Will Obama Approve Keystone XL? Tracking the Latest Speculation

Like many of you, we were pleased to hear President Obama make such a strong statement in his inaugural address about the need to address climate change. However, as I wrote the following day, for the action needed to seriously address the issue, the public must create political pressure -- and space -- for the President and Congress to act.

Some of that much needed political pressure and space evaporated yesterday, when Nebraska Governor Dave Heineman changed course and gave the Keystone XL pipeline -- which would transport oil from the tar sands of Canada down to Texas by expanding the existing pipeline -- his approval. Here's a roundup of news from around the web this week explaining what's at stake with the project.

The Guardian summarizes the implications:

The approval now leaves the fate of a project seen as a litmus test of the administration's environmental credentials entirely in Obama's hands...It also removes any breathing space the president might have had to put together a plan to make good on the stirring promises on climate in his inaugural address...

The move now puts Obama under immediate pressure to render his decision on the pipeline. With Nebraska on board, there is only one major hurdle remaining for the Keystone XL project. The State Department must review and approve the nearly 1,800-mile route because its crosses an international border.

Writing at Climate Progress, Joe Romm is optimistic that John Kerry, presumed to be the next Secretary of State, will oppose the project:

Recall Kerry’s Senate speech this summer slamming the U.S. political discussion as a “conspiracy of silence … a story of disgraceful denial, back-pedaling, and delay that has brought us perilously close to a climate change catastrophe...It is a conspiracy that has not just stalled, but demonized any constructive effort to put America in a position to lead the world on this issue…Climate change is one of two or three of the most serious threats our country now faces, if not the most serious, and the silence that has enveloped a once robust debate is staggering for its irresponsibility…I hope we confront the conspiracy of silence head-on and allow complacence to yield to common sense, and narrow interests to bend to the common good. Future generations are counting on us."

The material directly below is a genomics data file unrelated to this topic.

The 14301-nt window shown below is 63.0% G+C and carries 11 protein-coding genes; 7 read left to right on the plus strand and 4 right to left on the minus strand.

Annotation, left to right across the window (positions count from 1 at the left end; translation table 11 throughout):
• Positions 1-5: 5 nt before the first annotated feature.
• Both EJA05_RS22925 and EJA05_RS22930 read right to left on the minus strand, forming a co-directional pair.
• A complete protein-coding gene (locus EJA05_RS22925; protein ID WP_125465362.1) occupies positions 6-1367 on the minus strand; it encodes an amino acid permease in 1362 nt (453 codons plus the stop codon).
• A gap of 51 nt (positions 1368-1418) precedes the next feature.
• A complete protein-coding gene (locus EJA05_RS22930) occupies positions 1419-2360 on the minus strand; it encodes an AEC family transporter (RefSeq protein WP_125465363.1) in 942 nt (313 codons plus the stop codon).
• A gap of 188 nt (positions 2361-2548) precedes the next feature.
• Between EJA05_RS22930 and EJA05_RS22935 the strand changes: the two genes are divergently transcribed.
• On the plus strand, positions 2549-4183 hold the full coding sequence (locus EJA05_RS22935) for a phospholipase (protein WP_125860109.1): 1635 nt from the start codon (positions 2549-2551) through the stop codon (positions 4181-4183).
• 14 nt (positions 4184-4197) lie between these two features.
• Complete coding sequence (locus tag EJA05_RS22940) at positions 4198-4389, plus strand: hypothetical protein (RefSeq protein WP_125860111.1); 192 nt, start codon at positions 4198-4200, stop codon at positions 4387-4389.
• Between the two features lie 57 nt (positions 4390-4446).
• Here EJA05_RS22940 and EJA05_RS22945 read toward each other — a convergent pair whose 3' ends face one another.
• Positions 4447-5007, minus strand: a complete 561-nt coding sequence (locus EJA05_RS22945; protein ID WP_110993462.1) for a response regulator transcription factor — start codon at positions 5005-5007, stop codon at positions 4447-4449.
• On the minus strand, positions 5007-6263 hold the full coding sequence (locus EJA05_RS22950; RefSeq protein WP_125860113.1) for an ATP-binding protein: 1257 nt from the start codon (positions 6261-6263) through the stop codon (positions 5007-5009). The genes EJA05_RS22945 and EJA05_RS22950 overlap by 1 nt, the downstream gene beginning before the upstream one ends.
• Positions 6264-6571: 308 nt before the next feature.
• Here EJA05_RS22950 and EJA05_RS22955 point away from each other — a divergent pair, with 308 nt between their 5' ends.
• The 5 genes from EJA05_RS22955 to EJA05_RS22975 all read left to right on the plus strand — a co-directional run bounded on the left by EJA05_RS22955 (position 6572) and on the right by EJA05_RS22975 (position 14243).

Does that sound like a person who is going to start his term as Secretary approving the expansion of one of the dirtiest sources of fossil fuels in the world?

In Washington Post's Wonkblog, Brad Plumer highlights 14 major fossil fuel projects that have the potential to blow past the carbon budget we must stick to in order to avoid severe warming:

In theory, the climate implications could be quite significant. The International Energy Agency estimates that the world can only burn about a third of its proven oil, gas, and coal reserves to have a good chance of keeping global warming below the 2°C threshold. And according to Ecofys, these 14 projects alone have the potential to burn through 30 percent of those reserves by 2030 — making those climate goals extremely difficult to reach...

Many climate scientists have argued that the world needs to stick to a strict carbon budget to keep future warming below 2°C — the National Research Council estimates that we can only emit another 500 gigatons of carbon total. (The world emitted about 32 gigatons in 2011 alone.) Every new fossil-fuel project that comes online has the potential to chew through more of that budget.

One fossil fuel project already leaving its mark -- visible from space, even -- is the oil and gas boom taking place in North Dakota. Mike wrote about the danger of gas flaring earlier this week:

A lot of this light is caused by natural gas flaring. Indeed, not all gas is captured for whatever reasons, and since this terribly wasteful practice of just burning the extra gas is legal there, around 1/3 of all gas extracted is flared.

The NRDC has the numbers on flaring, and they are scary:

"There's no regard whatsoever for the climate impacts (the equivalent of 2.5 million cars, according to World Bank estimates) or the fact that, hey, maybe if we’re going to take that much fossil fuel out of the ground, we ought to at least find a way to use all of it. The Times says more than 100 million cubic feet of natural gas is flared this way every day. With that much fuel, you could heat half a million homes."

For additional reading, Grist has a good post on How to make gasoline from tar sands, in six simple steps. They also have a poll up if you'd like to vote on whether you think Obama will or will not approve the pipeline.

A decision from the State Department on Keystone XL isn't expected until March or later, but we'll be keeping an eye on the latest to see which way the political winds are pointing.

If you're interested in getting involved, 350.org is planning a major protest on February 17th. Details at the link.

UPDATE: John Kerry made a strong statement during his confirmation hearing today:

I would respectfully say to you that climate change is not something to be feared in response to — the steps to respond to — it’s to be feared if we don’t. 3,500 communities in our nation last year broke records for heat … and we had a derailment because of it. We had record fires. We had record levels of damage from sandy, $70 billion. If we can’t see the downside of spending that money and risking lives for all the changes that are taking place, to agriculture, to our communities, the ocean and so forth, we are ignoring what science is telling us. I will be a passionate advocate on this not based on ideology but based on facts and science, and I hope to sit with all of you and convince you that this $6 trillion market is worth millions of American jobs and we better go after it.

Watch:

Tags: Barack Obama | Carbon Emissions | Fracking | Global Climate Change | Tar Sands

Best of TreeHugger